Ensuring your handmade shop is CPSC compliant

If you make children's products or clothing, you'll want to read this article.

CPSC stands for the Consumer Product Safety Commission. The Commission’s job is to set standards and requirements for children’s products, including materials and labelling.

If you are a US based maker of children’s clothing, toys or accessories you will need to ensure that your business is compliant with the rules set out by the CPSC. If you are a non-US based manufacturer and would like to sell to US customers, then you will also need to ensure that you are compliant.

An important note is that CPSC compliance applies to all businesses no matter the size: if you are just making the one doll to sell on Etsy or donating to a charity you will still need to ensure that your products are as compliant as possible.


In 2008 Congress passed the Consumer Product Safety Improvement Act (CPSIA) - this act states that all manufacturers must:

  1. pay a qualified lab to test and certify any product intended for children (otherwise known as a “third party test”) and;
  2. label all relevant products accurately in case of a recall.

How to register for CPSC

The first step is to register for the SPSC Business Portal - this allows you to receive reports of safety complaints on products and materials, and also enables you to fulfil your obligations to report safety issues that have been reported via your customers.

The Small Batch Manufacturer exemption

For businesses with total gross revenue of $1,123,530 or less in the last calendar year AND with no more than 7,500 units created of a product under CPSC jurisdiction it is possible to register as a “Small Batch Manufacturer” and thus gain an exemption from the requirement of lab testing your raw materials.

If you meet the requirements above, you should identify yourself on the CPSC’s Small Batch Manufacturers Registry to obtain a registration number. You must register as a Small Batch Manufacturer every year to qualify for this testing relief, so you won’t want to put this number onto any labelling as it will change.

Note: There are some products that will require testing regardless of your manufacturer status (known as Group A) this includes things like cribs, baby walkers / jumpers and metal jewelry.

Small Batch Manufacturers are however still required to document and certify that all products they make are made using compliant materials - this is via the creation of Product Certificates (we’ll cover this in detail below).

For every material you use to create your products, you will need to ensure that these meet with CPSC guidelines for things like lead, BPA and phthalate content (amongst others). You can do this by ensuring that you research and obtain the CPSC testing certificates from the vendors you purchase your materials from and ensuring that you track your inventory usage accurately so that you are aware of the exact materials used in every product you sell.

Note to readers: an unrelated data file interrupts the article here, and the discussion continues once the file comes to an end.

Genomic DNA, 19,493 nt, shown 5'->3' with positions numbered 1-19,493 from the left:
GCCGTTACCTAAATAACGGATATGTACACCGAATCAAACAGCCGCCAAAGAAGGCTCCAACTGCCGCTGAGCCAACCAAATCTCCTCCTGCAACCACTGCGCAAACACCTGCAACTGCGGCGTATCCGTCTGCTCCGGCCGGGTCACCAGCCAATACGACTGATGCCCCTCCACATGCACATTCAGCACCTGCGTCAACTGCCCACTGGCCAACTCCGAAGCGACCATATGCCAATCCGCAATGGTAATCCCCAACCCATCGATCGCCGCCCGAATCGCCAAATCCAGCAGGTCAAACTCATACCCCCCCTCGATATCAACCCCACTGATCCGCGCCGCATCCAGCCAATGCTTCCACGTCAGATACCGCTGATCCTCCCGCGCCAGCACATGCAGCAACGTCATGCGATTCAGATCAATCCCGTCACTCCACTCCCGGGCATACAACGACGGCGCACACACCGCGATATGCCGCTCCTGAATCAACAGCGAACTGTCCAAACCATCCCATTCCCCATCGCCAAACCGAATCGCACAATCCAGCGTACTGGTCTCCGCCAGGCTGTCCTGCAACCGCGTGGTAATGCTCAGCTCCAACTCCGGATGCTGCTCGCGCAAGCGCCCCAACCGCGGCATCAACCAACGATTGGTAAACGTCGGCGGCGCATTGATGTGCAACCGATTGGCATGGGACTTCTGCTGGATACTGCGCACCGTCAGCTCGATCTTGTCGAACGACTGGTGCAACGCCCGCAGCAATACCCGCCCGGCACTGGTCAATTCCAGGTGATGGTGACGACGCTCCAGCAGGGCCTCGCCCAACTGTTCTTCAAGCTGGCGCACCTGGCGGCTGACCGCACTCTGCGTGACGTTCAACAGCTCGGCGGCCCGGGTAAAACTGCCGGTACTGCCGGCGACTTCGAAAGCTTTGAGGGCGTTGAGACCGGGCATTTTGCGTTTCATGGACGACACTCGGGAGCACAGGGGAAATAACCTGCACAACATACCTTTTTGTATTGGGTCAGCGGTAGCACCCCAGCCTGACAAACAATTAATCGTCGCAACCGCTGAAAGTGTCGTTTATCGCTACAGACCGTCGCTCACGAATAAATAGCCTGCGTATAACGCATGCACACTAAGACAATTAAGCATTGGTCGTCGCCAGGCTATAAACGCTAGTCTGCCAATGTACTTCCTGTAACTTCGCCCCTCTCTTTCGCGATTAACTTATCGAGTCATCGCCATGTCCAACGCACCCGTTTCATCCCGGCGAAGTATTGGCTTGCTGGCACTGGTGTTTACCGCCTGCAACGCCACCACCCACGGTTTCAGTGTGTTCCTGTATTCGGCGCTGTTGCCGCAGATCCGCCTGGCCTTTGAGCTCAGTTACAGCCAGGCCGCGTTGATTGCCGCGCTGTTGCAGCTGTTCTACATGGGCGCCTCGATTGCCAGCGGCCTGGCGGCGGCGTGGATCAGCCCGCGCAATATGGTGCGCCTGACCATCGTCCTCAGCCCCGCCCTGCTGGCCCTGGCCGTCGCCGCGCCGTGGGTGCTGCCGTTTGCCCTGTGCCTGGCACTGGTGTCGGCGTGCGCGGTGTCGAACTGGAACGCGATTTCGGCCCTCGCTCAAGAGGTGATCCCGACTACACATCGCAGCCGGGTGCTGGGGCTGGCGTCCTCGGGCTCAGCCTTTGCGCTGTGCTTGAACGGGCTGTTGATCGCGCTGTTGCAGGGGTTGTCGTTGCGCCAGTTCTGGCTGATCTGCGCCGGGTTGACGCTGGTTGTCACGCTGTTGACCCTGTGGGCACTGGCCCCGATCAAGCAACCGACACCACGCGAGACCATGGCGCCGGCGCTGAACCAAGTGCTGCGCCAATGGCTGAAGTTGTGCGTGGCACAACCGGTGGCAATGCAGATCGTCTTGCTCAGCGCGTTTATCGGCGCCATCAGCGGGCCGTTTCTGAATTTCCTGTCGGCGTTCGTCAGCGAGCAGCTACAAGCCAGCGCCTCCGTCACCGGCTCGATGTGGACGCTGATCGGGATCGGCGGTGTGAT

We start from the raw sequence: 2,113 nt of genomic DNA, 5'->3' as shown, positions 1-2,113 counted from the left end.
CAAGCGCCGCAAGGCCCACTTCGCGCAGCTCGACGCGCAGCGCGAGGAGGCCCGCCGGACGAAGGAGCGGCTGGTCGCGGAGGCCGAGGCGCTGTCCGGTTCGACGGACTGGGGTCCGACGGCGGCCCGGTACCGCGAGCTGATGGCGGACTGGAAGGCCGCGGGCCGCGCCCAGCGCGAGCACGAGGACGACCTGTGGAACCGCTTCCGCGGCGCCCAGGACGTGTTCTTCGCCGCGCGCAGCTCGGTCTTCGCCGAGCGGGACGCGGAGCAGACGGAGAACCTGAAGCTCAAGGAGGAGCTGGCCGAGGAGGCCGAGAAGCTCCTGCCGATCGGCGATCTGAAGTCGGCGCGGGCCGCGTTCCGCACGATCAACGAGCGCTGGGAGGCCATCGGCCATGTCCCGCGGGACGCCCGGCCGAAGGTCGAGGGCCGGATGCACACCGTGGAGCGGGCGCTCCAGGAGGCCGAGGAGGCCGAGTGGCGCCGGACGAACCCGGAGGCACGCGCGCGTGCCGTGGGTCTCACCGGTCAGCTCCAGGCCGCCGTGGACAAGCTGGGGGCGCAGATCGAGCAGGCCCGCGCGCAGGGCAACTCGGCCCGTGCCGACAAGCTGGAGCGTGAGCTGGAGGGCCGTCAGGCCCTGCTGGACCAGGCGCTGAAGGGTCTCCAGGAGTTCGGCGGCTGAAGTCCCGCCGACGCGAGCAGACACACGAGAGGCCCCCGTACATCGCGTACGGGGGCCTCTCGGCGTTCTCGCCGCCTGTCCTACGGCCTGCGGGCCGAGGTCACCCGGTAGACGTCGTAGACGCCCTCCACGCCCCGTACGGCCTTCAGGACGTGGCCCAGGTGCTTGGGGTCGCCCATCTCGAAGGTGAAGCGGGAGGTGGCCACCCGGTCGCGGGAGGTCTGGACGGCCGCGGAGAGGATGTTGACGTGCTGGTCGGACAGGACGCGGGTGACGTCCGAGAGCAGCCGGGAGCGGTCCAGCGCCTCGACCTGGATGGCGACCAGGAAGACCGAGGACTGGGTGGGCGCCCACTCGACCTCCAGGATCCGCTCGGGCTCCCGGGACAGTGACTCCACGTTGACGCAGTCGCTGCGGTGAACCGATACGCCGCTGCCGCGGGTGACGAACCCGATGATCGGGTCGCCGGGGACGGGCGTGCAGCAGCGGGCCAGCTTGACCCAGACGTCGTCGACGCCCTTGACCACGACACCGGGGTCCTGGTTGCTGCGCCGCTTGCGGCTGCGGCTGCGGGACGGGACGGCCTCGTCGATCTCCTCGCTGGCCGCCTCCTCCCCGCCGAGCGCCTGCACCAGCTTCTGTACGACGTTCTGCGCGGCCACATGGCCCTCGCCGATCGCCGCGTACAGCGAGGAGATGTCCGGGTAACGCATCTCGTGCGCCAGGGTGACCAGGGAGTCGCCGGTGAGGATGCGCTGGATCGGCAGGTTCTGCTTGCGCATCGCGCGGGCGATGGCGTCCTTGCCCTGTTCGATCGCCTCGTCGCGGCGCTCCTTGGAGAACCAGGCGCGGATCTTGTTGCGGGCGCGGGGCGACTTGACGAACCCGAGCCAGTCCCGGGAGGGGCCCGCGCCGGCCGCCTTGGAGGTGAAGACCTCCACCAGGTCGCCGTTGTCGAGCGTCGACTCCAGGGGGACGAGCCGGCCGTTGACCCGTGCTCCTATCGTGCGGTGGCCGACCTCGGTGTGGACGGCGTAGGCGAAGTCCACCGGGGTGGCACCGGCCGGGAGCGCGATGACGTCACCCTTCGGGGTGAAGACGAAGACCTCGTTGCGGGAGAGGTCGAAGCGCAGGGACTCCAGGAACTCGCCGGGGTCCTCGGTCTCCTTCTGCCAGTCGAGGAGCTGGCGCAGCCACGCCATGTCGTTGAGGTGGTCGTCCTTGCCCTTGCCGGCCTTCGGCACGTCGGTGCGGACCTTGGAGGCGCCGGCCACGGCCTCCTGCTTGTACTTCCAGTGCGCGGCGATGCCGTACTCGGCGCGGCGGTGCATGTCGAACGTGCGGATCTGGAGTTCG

Children’s Product Certificates (CPC)

Another requirement that you’ll need to be aware of for CPSC compliance is the creation of Children’s Product Certificates (otherwise known as CPCs).

This is a document that you need to create for each of your products that outlines the key details required to certify the product from a CPSC perspective.

See our blog post covering how to create a Children’s Product Certificate (CPC) for details on the requirements, along with a sample certificate.

CPSC Labelling

In addition to documenting your manufacturing and material usage, you’ll also need to ensure that your labels meet with the standards required. The actual requirements vary depending on the product, however all children’s products need to have a permanently attached label (with the exemption of very small items or certain reversible garments in which a hang-tag may be acceptable).

Your care label also needs to contain at a minimum:

  • The manufacturer of the item (this would be your business name and logo)
  • How you can be contacted (email, phone or website)
  • Where you are creating the product (city and state, also country if you ship internationally)
  • When the product was finished (month and year)
  • Fiber content (if applicable)
  • How to care for the product
  • Manufacture batch ID (to enable traceability for recalls)
Nicole Pascoe Nicole Pascoe - Profile

Written by Nicole Pascoe

Nicole is the co-founder of Craftybase, inventory and manufacturing software designed for small manufacturers. She has been working with, and writing articles for, small manufacturing businesses for the last 12 years. Her passion is to help makers to become more successful with their online endeavors by empowering them with the knowledge they need to take their business to the next level.

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